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Kid-Friendly Medicine

Children’s hospitals have learned to treat their patients like children

There is nothing like a children’s hospital to make you wonder whether the universe has a major design flaw. No one who has ever tended to a child who is very sick, or seriously injured, or newly arrived in the E.R. with signs of child abuse, can escape the question: Shouldn’t someone have planned better so that children would be spared suffering and pain? Over the years, children’s hospitals have learned to at least make the best of a bad situation. Once scary and cold, they have risen to the special challenges of providing child-friendly and parent-friendly health care.

First, the hospitals have invited parents to help out—something that did not happen until the 1950s. Before then, parents were considered irrelevant, a nuisance, and even a threat to the well-being of their hospitalized child. Visiting hours were kept to a minimum. In my home town of Baltimore, around the time I was born, Johns Hopkins Hospital told parents they could visit only from seven to eight P.M. on Wednesdays and from one to two P.M. on Sundays. Two hours a week.

Now, hospitals recognize that parents can be a calming presence. They can even help children tolerate medical procedures and pain. To do so, parents must coach, not fuss. As the pediatric psychologist and author Leora Kuttner explains, a “fussing” parent is someone who is apt not to be managing his or her own anxiety, who asks unnecessary questions, and who provides help that is neither requested nor needed. A “coaching” parent remains outwardly calm, listens to the child, offers encouragement, provides helpful guidance—such as getting a child to remember a time when he or she successfully fought through pain—and uses sensitive touch (patting for very young children, stroking for older children).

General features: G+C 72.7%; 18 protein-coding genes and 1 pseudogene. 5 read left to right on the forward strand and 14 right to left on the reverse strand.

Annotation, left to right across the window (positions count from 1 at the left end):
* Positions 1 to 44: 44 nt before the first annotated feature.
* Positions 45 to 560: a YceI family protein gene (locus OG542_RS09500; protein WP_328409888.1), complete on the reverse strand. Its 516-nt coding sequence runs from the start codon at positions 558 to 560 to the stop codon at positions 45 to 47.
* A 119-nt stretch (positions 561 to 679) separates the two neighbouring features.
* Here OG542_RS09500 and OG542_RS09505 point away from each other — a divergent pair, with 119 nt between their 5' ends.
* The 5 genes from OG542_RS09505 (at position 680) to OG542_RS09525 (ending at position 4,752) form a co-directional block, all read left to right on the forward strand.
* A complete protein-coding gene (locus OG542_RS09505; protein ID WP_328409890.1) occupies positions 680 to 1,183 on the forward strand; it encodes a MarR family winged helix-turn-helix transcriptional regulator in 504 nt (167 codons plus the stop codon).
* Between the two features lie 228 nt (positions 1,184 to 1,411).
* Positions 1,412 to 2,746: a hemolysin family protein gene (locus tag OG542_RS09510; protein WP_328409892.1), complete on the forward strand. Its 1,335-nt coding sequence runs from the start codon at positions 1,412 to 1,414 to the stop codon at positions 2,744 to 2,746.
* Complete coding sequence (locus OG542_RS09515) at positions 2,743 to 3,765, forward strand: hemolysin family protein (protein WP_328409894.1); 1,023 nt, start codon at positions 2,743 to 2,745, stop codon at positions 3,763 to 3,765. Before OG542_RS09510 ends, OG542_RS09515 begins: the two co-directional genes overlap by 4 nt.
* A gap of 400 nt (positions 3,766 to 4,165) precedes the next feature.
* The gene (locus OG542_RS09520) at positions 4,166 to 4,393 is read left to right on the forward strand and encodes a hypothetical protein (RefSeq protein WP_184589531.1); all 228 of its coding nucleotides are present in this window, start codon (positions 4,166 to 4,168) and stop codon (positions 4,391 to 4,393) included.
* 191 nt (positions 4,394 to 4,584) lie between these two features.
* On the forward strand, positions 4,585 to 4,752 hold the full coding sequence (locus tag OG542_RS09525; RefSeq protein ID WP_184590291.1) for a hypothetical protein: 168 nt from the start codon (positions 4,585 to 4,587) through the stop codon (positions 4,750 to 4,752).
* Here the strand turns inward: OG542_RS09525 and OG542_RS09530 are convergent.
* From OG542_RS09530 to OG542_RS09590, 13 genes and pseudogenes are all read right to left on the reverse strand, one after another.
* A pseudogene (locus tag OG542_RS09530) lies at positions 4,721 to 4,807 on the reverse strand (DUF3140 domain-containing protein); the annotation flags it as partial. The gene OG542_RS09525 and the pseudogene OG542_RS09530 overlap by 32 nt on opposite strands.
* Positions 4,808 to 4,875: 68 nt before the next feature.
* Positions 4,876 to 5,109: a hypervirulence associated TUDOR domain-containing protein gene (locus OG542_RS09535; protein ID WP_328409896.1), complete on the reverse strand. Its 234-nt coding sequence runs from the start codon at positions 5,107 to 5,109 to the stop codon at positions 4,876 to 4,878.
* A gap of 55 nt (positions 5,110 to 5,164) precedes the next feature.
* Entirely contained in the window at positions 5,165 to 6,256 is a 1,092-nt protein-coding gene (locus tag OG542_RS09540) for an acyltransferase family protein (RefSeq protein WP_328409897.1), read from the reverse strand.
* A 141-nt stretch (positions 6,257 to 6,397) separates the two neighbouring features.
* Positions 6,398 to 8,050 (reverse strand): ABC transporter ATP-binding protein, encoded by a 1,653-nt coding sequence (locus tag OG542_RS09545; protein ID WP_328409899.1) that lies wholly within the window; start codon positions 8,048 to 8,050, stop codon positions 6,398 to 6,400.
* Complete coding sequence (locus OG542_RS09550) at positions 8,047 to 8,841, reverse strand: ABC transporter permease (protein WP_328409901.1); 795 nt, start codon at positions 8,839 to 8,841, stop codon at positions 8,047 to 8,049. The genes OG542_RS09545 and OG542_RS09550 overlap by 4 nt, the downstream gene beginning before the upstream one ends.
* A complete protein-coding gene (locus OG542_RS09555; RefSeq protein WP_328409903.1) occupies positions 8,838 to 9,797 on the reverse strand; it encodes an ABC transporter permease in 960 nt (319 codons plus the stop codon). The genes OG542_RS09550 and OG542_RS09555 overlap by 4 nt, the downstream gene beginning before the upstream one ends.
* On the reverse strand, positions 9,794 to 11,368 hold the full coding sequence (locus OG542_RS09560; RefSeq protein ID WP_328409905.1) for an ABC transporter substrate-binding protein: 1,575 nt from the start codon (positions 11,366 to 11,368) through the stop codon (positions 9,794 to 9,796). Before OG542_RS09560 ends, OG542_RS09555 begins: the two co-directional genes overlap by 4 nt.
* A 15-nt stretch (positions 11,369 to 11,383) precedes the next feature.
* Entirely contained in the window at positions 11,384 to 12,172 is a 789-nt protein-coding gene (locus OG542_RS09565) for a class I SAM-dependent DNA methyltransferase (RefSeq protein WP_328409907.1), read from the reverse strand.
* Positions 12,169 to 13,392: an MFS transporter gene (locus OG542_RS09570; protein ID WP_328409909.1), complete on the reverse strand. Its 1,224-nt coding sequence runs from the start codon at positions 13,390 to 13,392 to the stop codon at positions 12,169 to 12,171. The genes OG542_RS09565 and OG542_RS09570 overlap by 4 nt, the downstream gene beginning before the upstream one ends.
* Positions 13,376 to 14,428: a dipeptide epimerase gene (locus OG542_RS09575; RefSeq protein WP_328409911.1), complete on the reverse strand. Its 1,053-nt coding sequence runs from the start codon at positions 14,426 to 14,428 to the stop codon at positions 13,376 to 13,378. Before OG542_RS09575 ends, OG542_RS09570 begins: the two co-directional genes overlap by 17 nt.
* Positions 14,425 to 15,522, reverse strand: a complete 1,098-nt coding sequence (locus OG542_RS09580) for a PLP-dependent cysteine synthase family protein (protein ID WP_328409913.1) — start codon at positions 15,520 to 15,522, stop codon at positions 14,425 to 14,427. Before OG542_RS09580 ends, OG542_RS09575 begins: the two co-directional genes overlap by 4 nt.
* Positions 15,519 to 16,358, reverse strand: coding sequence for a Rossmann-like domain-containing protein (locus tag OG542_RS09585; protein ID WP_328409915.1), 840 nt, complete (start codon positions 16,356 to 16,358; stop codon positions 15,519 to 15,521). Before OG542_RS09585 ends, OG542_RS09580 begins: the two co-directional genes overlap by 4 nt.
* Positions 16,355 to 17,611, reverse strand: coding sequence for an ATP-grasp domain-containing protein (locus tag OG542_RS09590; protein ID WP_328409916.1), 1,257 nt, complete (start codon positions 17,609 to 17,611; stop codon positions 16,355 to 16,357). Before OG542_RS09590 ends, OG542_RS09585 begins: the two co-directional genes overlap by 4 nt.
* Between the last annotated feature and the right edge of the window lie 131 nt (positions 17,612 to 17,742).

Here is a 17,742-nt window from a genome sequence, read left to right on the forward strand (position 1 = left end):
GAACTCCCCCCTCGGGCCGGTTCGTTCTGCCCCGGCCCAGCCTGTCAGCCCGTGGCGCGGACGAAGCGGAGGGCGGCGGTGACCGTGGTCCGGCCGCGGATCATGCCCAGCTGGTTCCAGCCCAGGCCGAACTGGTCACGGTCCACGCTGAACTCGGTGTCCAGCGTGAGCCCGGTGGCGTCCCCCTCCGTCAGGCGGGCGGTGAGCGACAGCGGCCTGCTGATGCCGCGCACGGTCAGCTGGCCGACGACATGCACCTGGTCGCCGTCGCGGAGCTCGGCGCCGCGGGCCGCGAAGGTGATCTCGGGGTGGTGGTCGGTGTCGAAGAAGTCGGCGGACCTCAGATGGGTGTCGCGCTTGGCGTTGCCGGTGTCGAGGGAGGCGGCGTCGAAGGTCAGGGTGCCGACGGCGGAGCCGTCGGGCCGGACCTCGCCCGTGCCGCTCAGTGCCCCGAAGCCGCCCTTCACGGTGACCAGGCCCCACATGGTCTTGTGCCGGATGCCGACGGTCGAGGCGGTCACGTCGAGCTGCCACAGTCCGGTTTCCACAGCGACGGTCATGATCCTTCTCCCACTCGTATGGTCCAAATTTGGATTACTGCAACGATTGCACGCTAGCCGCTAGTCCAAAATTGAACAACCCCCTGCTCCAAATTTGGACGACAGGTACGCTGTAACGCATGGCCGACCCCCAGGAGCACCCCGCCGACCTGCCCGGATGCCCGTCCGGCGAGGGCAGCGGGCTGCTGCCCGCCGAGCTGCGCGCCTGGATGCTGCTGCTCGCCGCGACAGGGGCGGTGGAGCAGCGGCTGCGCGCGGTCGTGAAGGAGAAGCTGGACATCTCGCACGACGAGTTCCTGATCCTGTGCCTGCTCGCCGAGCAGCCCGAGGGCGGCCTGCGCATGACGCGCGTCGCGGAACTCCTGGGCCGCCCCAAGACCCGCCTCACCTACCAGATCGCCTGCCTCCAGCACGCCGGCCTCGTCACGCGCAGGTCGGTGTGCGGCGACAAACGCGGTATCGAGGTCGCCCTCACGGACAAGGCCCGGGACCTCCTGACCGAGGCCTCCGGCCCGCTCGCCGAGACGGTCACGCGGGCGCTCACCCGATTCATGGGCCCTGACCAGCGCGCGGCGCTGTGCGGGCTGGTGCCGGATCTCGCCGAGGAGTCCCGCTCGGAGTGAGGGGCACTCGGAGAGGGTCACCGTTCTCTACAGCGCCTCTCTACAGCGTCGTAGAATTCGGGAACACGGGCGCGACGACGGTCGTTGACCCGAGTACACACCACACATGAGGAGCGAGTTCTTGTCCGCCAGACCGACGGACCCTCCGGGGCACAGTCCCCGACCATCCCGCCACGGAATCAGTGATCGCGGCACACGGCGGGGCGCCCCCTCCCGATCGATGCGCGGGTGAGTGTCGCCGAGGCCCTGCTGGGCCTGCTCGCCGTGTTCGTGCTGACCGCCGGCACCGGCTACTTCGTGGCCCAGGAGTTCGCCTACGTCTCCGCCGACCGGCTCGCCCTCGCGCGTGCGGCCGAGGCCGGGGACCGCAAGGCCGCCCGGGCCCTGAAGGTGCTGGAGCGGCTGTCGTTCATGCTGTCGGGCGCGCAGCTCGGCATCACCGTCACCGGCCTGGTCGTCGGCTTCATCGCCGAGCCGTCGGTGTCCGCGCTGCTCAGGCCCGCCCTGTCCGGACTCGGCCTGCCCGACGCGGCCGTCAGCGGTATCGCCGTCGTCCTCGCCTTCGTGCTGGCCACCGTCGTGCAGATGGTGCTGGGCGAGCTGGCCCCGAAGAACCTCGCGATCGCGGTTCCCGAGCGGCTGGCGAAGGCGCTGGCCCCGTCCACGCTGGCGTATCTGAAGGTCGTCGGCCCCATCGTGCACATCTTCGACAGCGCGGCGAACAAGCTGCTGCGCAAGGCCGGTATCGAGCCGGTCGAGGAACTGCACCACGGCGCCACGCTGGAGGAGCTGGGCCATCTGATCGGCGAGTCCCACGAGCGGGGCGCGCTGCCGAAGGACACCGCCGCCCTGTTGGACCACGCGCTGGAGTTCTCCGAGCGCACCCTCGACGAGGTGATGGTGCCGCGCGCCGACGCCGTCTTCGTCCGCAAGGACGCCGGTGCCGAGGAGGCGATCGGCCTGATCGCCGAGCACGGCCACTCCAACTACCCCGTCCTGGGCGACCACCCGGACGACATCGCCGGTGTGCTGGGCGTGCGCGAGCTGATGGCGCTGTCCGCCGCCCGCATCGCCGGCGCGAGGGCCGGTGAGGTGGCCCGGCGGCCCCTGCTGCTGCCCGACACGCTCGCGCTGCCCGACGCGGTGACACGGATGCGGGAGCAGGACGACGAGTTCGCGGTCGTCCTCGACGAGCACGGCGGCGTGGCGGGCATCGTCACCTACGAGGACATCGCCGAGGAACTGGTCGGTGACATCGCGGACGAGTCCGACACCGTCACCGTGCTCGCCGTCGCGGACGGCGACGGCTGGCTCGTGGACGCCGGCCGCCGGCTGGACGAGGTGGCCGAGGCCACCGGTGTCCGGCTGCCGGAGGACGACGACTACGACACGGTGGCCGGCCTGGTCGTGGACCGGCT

Parents can also catch mistakes or oversights that sometimes occur when busy hospital personnel don’t understand the quirks of a particular child. One mother I knew was the only person to notice that a neck cast had been fitted improperly for her teenage son. Another mother responded—after a physician said her son looked fine—by correctly diagnosing her child’s illness: only she could detect her son’s way of expressing discomfort.

Medical language has also become more kid friendly. Some confusion over terminology may be inevitable: Why did my cat scram? What am I supposed to do with an ivy? And who is this Anna Stesia they keep talking about? But today’s pediatric professionals will soften the lingo wherever they can. They’ll say “sleepy air” for anesthesia gas, “a poke” for what the needle does, and “a hug” for what a blood pressure cuff gives you. Anything to make the child less anxious.

The physical environment is another thing that has changed. Young patients used to be kept in wards filled with children of different ages. Now, they often have their own room, or at least a private space where parents can hang out and where one crying child doesn’t set off another. Nor do older kids have to suffer the embarrassment of sharing a room with a preschooler. Walls are now brightly colored and often decorated with cartoon characters, and there are Barbie Band-Aids for boo-boos.

Perhaps most important, pediatricians and other care providers have learned to enter the child’s world. My favorite example occurred recently in an operating room at Tufts Medical Center’s Floating Hospital for Children. The chief anesthesiologist led his medical team in a round of “Wheels on the Bus,” the young patient’s favorite song. Not much anxiety in the OR that day—more like it should be for children.

W. George Scarlett is a senior lecturer and deputy chair in the Eliot-Pearson Department of Child Development. He is also a former chaplain at Boston Children’s Hospital.

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